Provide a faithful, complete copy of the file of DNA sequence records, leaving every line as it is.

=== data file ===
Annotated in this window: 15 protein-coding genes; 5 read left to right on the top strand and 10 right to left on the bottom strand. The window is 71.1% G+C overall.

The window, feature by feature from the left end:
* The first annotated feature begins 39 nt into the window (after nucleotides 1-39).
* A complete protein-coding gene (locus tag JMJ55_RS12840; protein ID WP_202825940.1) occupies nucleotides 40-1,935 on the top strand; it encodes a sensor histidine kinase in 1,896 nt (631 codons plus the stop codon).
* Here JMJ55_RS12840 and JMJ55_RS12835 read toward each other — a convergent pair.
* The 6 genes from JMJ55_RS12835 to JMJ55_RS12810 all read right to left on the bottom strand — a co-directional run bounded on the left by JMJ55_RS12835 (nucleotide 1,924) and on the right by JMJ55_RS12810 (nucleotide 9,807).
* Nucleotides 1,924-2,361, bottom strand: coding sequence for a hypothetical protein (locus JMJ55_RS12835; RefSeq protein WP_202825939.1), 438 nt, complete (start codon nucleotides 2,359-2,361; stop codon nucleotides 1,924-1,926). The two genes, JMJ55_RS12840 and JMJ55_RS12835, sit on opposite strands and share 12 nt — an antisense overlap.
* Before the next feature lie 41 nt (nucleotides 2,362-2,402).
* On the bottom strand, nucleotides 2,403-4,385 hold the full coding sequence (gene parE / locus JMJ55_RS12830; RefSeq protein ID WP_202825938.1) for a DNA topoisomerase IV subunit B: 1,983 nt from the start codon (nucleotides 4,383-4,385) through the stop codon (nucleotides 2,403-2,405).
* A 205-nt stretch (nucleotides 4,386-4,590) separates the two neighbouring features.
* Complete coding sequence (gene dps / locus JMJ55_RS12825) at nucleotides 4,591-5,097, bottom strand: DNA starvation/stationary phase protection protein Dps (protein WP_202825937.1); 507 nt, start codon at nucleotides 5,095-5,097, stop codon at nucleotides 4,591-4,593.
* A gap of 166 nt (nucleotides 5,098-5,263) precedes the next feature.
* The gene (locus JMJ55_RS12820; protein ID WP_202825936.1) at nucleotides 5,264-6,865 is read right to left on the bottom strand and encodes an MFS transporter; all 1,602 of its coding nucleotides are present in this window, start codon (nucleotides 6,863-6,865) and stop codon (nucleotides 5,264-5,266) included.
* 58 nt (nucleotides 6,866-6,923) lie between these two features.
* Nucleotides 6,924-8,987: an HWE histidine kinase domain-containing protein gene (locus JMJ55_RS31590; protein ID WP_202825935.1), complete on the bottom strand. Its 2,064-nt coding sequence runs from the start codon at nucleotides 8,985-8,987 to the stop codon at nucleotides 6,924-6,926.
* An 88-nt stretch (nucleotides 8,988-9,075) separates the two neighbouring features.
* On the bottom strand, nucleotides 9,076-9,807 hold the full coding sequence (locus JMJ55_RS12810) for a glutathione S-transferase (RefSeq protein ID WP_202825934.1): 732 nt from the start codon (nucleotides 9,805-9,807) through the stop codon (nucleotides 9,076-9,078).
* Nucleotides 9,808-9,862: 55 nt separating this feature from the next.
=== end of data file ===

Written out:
Annotated in this window: 15 protein-coding genes; 5 read left to right on the top strand and 10 right to left on the bottom strand. The window is 71.1% G+C overall.

The window, feature by feature from the left end:
* The first annotated feature begins 39 nt into the window (after nucleotides 1-39).
* A complete protein-coding gene (locus tag JMJ55_RS12840; protein ID WP_202825940.1) occupies nucleotides 40-1,935 on the top strand; it encodes a sensor histidine kinase in 1,896 nt (631 codons plus the stop codon).
* Here JMJ55_RS12840 and JMJ55_RS12835 read toward each other — a convergent pair.
* The 6 genes from JMJ55_RS12835 to JMJ55_RS12810 all read right to left on the bottom strand — a co-directional run bounded on the left by JMJ55_RS12835 (nucleotide 1,924) and on the right by JMJ55_RS12810 (nucleotide 9,807).
* Nucleotides 1,924-2,361, bottom strand: coding sequence for a hypothetical protein (locus JMJ55_RS12835; RefSeq protein WP_202825939.1), 438 nt, complete (start codon nucleotides 2,359-2,361; stop codon nucleotides 1,924-1,926). The two genes, JMJ55_RS12840 and JMJ55_RS12835, sit on opposite strands and share 12 nt — an antisense overlap.
* Before the next feature lie 41 nt (nucleotides 2,362-2,402).
* On the bottom strand, nucleotides 2,403-4,385 hold the full coding sequence (gene parE / locus JMJ55_RS12830; RefSeq protein ID WP_202825938.1) for a DNA topoisomerase IV subunit B: 1,983 nt from the start codon (nucleotides 4,383-4,385) through the stop codon (nucleotides 2,403-2,405).
* A 205-nt stretch (nucleotides 4,386-4,590) separates the two neighbouring features.
* Complete coding sequence (gene dps / locus JMJ55_RS12825) at nucleotides 4,591-5,097, bottom strand: DNA starvation/stationary phase protection protein Dps (protein WP_202825937.1); 507 nt, start codon at nucleotides 5,095-5,097, stop codon at nucleotides 4,591-4,593.
* A gap of 166 nt (nucleotides 5,098-5,263) precedes the next feature.
* The gene (locus JMJ55_RS12820; protein ID WP_202825936.1) at nucleotides 5,264-6,865 is read right to left on the bottom strand and encodes an MFS transporter; all 1,602 of its coding nucleotides are present in this window, start codon (nucleotides 6,863-6,865) and stop codon (nucleotides 5,264-5,266) included.
* 58 nt (nucleotides 6,866-6,923) lie between these two features.
* Nucleotides 6,924-8,987: an HWE histidine kinase domain-containing protein gene (locus JMJ55_RS31590; protein ID WP_202825935.1), complete on the bottom strand. Its 2,064-nt coding sequence runs from the start codon at nucleotides 8,985-8,987 to the stop codon at nucleotides 6,924-6,926.
* An 88-nt stretch (nucleotides 8,988-9,075) separates the two neighbouring features.
* On the bottom strand, nucleotides 9,076-9,807 hold the full coding sequence (locus JMJ55_RS12810) for a glutathione S-transferase (RefSeq protein ID WP_202825934.1): 732 nt from the start codon (nucleotides 9,805-9,807) through the stop codon (nucleotides 9,076-9,078).
* Nucleotides 9,808-9,862: 55 nt separating this feature from the next.